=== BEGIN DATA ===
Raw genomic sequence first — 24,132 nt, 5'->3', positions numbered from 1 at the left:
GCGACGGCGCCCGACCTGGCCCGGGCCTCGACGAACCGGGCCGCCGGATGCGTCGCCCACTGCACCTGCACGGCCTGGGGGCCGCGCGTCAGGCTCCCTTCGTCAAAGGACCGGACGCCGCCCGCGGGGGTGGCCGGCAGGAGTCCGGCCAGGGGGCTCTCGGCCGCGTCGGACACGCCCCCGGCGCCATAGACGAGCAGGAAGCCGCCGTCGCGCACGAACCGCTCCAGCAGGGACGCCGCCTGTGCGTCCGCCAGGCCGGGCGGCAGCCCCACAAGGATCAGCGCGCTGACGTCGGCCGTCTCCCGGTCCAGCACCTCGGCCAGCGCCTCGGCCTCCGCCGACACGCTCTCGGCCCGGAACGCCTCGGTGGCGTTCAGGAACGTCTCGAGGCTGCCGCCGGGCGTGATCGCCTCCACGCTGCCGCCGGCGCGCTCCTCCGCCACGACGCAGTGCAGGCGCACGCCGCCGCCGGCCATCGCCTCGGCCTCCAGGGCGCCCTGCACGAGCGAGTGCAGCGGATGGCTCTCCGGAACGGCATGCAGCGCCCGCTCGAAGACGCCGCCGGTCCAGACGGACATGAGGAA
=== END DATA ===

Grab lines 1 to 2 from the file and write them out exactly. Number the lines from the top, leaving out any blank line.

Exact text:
Raw genomic sequence first — 24,132 nt, 5'->3', positions numbered from 1 at the left:
GCGACGGCGCCCGACCTGGCCCGGGCCTCGACGAACCGGGCCGCCGGATGCGTCGCCCACTGCACCTGCACGGCCTGGGGGCCGCGCGTCAGGCTCCCTTCGTCAAAGGACCGGACGCCGCCCGCGGGGGTGGCCGGCAGGAGTCCGGCCAGGGGGCTCTCGGCCGCGTCGGACACGCCCCCGGCGCCATAGACGAGCAGGAAGCCGCCGTCGCGCACGAACCGCTCCAGCAGGGACGCCGCCTGTGCGTCCGCCAGGCCGGGCGGCAGCCCCACAAGGATCAGCGCGCTGACGTCGGCCGTCTCCCGGTCCAGCACCTCGGCCAGCGCCTCGGCCTCCGCCGACACGCTCTCGGCCCGGAACGCCTCGGTGGCGTTCAGGAACGTCTCGAGGCTGCCGCCGGGCGTGATCGCCTCCACGCTGCCGCCGGCGCGCTCCTCCGCCACGACGCAGTGCAGGCGCACGCCGCCGCCGGCCATCGCCTCGGCCTCCAGGGCGCCCTGCACGAGCGAGTGCAGCGGATGGCTCTCCGGAACGGCATGCAGCGCCCGCTCGAAGACGCCGCCGGTCCAGACGGACATGAGGAA